Ballads in Imitation of the Antient
Ballads in Imitation of the Antient Ballads in Imitation of the Antient
London: Printed for T.N.Longman and O.Rees. 1801.

Only edition. Small 8vo. pp. [6], 201, [1bl]. Contemporary calf, double fillet borders to boards, rebacked to style with gilt decoration and black morocco label lettered in gilt. Edges and corners rubbed with a little wear to the latter. All edges speckled. Internally near fine. A very nice copy of the first book published by Ireland following his exposure as a forger. Rare in commerce, only two copies appearing at auction in the last fifty years.
William Henry Ireland was a type familiar in the world of letters and books - the clever but rackety fantasist. He absorbed from his father, a publisher, a fascination with Shakespeare and, perhaps more significantly, the forgers Chatterton and Macpherson. A spell working for a lawyer gave him access to old documents which he studied and copied before taking the plunge and forging a deed containing Shakespeare's signature. His father, thinking it real, was thrilled. Ireland began to produce more "Shakespearian" documents claiming that they were from an anonymous collector. When even a letter from Shakespeare to Elizabeth I was authenticated by contemporary experts, Ireland overreached himself and brought forth a "new" play, Vortigern and Rowena. Ireland's doubters, led by the Shakespearean scholar Edmond Malone, began to circle and the first (and only) performance of the play was disrupted, in part by its leading actor John Philip Kemble who repeated a line including the words "solemn mockery". Although the young Ireland immediately confessed, both he and his father were disgraced, the latter dying in 1800 and William being forced to eke out a thin living as a poet, historian and satirist.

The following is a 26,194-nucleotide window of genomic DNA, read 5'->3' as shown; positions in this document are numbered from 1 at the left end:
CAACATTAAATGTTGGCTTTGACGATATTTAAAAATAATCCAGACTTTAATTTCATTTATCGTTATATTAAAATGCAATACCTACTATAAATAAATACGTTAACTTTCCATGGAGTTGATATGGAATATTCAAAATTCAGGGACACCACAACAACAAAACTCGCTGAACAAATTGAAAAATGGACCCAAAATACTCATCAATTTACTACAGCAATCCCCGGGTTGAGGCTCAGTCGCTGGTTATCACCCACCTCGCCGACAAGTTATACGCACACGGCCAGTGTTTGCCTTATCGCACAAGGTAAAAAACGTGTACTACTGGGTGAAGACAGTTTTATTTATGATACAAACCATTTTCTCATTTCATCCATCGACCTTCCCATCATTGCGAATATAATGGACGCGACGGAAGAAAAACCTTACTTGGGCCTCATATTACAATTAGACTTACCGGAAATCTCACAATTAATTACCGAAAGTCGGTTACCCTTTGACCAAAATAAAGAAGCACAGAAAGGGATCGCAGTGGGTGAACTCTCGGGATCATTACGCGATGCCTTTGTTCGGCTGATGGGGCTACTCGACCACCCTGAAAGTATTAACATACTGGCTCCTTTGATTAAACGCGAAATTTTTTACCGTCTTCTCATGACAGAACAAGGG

Ballads in Imitation of the Antient was a clever attempt at redemption. It was published in Ireland's name so no-one could accuse him of forgery or fakery but the book played into the contemporary taste for bogus antiquarianism which floated somewhere between historical truth and historically inspired fiction. And, of course, "Imitation", of which Ireland was clearly a master, can be both.